Busáras was compromised from the start. What would become Europe’s first post-war office building was delayed and its design altered by problems with financing, politics and heated discordant debate. That’s what is so fascinating about the book. Beyond the important story of an intriguing building, Busáras turns, via Ó Broin’s writing, into a symbol, and from there to a metaphor. I think of Winston Churchill’s line – that “we shape our buildings; thereafter they shape us”. I’m not sure Ó Broin would approve of the source, but the quote is apt.

“Áras Mhic Dhiarmada was built at a time when public architecture mattered,” writes Ó Broin at the start of the book. “Those ideas, and the debates they provoked, have a relevance to us today.

“They offer important insights into the choices we have in front of us and where those choices might lead us in the future.”

Two hundred pages later, in a chapter entitled Philosophy, he compares Gandon’s Custom House, Busáras, and the IFSC (by Burke Kennedy Doyle): three neighbouring buildings whose architecture, through this reading, become a crossroads of civic choice. Do we dwell in a nostalgia for a past in which Georgian grandeur was founded on colonisation and inequality? Can we opt for idealistic egalitarianism? Or then there’s today’s neo liberal finance capitalism: in Ó Broin’s words, “a soul-less cosmopolitanism consistent with the desire of economic and political elites to dissolve any form of Irishness into a vacuous Europeanism, devoid of meaningful cultural or civic content”.

It is difficult to disagree and yet, as some politicians and pundits like to say, we are where we are. Looming over Ó Broin’s analysis of Busáras, a building that definitely deserves recognition and love, is the narrative that through an act of community and political will, we could return Ireland to an enduring republicanism in which all people are cherished and valued as equals. And yet the story of how the building came about, and its subsequent neglect would seem to suggest otherwise.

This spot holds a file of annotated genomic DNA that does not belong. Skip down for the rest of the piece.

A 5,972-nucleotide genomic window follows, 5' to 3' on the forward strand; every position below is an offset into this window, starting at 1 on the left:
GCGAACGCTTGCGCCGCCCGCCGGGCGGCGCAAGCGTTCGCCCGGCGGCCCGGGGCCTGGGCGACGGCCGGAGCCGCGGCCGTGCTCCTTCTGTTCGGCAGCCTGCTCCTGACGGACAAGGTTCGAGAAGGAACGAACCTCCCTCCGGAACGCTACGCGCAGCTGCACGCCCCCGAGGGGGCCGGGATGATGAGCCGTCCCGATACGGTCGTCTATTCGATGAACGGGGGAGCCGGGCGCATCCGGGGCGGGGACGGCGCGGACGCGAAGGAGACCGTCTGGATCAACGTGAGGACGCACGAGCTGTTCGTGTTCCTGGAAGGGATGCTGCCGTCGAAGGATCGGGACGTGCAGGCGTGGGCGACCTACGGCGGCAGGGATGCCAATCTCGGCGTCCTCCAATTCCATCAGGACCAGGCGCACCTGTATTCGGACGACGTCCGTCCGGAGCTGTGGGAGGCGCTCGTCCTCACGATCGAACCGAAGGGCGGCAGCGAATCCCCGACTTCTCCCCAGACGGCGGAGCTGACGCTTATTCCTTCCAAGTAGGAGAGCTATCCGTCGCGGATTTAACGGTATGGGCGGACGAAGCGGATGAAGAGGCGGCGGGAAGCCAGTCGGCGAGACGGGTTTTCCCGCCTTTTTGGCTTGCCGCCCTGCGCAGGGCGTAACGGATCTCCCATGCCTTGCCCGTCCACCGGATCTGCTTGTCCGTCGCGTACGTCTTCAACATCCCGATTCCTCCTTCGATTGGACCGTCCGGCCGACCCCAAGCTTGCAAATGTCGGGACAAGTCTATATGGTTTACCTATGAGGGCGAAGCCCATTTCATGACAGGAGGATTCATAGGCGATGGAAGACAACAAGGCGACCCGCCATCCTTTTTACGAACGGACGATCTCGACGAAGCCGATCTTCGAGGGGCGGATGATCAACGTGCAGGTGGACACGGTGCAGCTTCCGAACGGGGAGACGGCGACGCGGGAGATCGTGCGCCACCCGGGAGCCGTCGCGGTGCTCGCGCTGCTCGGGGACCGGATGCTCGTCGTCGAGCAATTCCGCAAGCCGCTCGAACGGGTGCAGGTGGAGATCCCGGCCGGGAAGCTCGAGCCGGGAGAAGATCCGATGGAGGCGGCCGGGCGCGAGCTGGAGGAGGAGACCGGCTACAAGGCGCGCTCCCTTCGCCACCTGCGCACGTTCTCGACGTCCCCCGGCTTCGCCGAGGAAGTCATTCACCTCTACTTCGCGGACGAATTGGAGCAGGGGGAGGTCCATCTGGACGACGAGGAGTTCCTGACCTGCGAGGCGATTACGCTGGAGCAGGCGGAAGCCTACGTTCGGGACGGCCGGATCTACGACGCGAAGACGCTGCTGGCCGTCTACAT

“We have never had proper social democracy in this State,” says Ó Broin, when I put the point to him. “At some point in the 1950s, that post-war generation trying to meet people’s needs in a democratic way just gets lost.” Then, he says, as Ireland got into the international markets, “the client is no longer the public [...] But Busáras exists. For all the exclusions, it happened,” he continues.

“What that tells you is that the pragmatism and the dogmatism doesn’t stop things. It constrains them, but it only constrains them to the degree people allow it to.” He agrees that “subconsciously this [Busáras] reflects my interest. It’s the interface between the possible and the desirable. I tend to think more is possible.”

The flourishes and beauty in Busáras, the cinema and the nightclub, were about the idea of pleasure as a public good, and not, as Ó Broin is keen to state, “pleasure as a route to profit […] Capitalism’s not going away, but that doesn’t mean we have to let it dictate the terms of everything,” he says, asking: “Where are the politicians in Government today, making the same arguments that we saw in that brief period?”

I suggest that politics is easier when it’s untested by the parameters of the possible. Using a bad analogy, I wonder if it’s a bit like going home and arguing with your mum about whether the kettle should be in a more convenient spot, and your mum saying it can’t, because this is where it’s always been. “Ahh,” he says with a smile. “When you’re in Government you’re the mum. You get to decide where the kettle goes.”

The Dignity of Everyday Life: Celebrating Michael Scott’s Busáras by Eoin Ó Broin and Mal McCann is published by Irish Academic Press, €35